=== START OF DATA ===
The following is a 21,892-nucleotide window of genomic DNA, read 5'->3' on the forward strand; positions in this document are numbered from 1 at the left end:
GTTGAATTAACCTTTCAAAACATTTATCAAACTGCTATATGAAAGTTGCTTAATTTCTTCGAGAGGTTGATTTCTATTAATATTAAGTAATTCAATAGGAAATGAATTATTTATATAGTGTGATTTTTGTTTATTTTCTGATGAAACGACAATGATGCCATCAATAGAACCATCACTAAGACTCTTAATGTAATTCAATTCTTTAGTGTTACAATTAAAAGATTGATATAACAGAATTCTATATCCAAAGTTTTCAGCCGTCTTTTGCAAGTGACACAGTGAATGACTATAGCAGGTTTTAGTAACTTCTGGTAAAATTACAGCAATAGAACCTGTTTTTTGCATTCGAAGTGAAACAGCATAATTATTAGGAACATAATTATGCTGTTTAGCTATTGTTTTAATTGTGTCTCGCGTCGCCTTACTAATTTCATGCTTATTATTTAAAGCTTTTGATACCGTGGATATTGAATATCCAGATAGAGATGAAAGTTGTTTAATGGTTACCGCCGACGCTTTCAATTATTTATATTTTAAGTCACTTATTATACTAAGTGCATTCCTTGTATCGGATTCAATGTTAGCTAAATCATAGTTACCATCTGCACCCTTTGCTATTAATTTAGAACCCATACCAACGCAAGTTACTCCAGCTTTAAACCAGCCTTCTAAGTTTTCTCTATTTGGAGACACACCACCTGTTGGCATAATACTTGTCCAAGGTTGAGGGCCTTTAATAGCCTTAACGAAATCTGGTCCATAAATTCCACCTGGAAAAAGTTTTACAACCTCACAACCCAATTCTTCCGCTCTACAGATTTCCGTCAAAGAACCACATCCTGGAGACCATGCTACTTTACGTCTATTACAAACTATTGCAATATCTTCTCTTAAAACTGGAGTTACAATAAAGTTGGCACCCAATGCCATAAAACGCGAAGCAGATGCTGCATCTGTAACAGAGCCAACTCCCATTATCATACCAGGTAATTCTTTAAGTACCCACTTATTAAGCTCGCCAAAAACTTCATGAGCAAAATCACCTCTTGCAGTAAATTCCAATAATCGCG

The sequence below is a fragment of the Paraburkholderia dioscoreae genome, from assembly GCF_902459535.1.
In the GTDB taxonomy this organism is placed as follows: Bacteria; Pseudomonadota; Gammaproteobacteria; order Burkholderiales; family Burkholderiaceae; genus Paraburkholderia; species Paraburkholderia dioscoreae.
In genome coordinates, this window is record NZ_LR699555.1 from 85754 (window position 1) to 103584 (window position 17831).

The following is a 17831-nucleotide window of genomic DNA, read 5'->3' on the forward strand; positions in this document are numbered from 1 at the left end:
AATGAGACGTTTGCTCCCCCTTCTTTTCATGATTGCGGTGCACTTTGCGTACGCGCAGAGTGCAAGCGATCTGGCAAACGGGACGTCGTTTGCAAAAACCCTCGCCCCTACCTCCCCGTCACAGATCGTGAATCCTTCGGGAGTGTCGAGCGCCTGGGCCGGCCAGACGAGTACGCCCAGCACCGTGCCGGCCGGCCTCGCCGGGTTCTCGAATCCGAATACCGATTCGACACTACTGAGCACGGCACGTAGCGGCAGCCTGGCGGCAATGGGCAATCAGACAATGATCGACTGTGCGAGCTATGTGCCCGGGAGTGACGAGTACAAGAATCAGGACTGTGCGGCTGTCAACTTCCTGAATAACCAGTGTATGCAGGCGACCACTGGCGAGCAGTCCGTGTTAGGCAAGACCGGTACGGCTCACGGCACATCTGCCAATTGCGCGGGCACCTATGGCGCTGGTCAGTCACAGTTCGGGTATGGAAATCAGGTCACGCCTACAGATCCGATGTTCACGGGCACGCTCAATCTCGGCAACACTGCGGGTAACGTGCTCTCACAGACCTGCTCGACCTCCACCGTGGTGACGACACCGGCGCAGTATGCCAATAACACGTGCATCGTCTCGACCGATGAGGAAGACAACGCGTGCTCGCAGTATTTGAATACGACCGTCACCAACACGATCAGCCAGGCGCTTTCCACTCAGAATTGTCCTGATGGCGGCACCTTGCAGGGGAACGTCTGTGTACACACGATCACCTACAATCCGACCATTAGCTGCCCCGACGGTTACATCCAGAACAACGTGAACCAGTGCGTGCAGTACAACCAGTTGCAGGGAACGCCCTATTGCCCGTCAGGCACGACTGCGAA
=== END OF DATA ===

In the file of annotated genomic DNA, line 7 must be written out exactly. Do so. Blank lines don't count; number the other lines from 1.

AATGAGACGTTTGCTCCCCCTTCTTTTCATGATTGCGGTGCACTTTGCGTACGCGCAGAGTGCAAGCGATCTGGCAAACGGGACGTCGTTTGCAAAAACCCTCGCCCCTACCTCCCCGTCACAGATCGTGAATCCTTCGGGAGTGTCGAGCGCCTGGGCCGGCCAGACGAGTACGCCCAGCACCGTGCCGGCCGGCCTCGCCGGGTTCTCGAATCCGAATACCGATTCGACACTACTGAGCACGGCACGTAGCGGCAGCCTGGCGGCAATGGGCAATCAGACAATGATCGACTGTGCGAGCTATGTGCCCGGGAGTGACGAGTACAAGAATCAGGACTGTGCGGCTGTCAACTTCCTGAATAACCAGTGTATGCAGGCGACCACTGGCGAGCAGTCCGTGTTAGGCAAGACCGGTACGGCTCACGGCACATCTGCCAATTGCGCGGGCACCTATGGCGCTGGTCAGTCACAGTTCGGGTATGGAAATCAGGTCACGCCTACAGATCCGATGTTCACGGGCACGCTCAATCTCGGCAACACTGCGGGTAACGTGCTCTCACAGACCTGCTCGACCTCCACCGTGGTGACGACACCGGCGCAGTATGCCAATAACACGTGCATCGTCTCGACCGATGAGGAAGACAACGCGTGCTCGCAGTATTTGAATACGACCGTCACCAACACGATCAGCCAGGCGCTTTCCACTCAGAATTGTCCTGATGGCGGCACCTTGCAGGGGAACGTCTGTGTACACACGATCACCTACAATCCGACCATTAGCTGCCCCGACGGTTACATCCAGAACAACGTGAACCAGTGCGTGCAGTACAACCAGTTGCAGGGAACGCCCTATTGCCCGTCAGGCACGACTGCGAA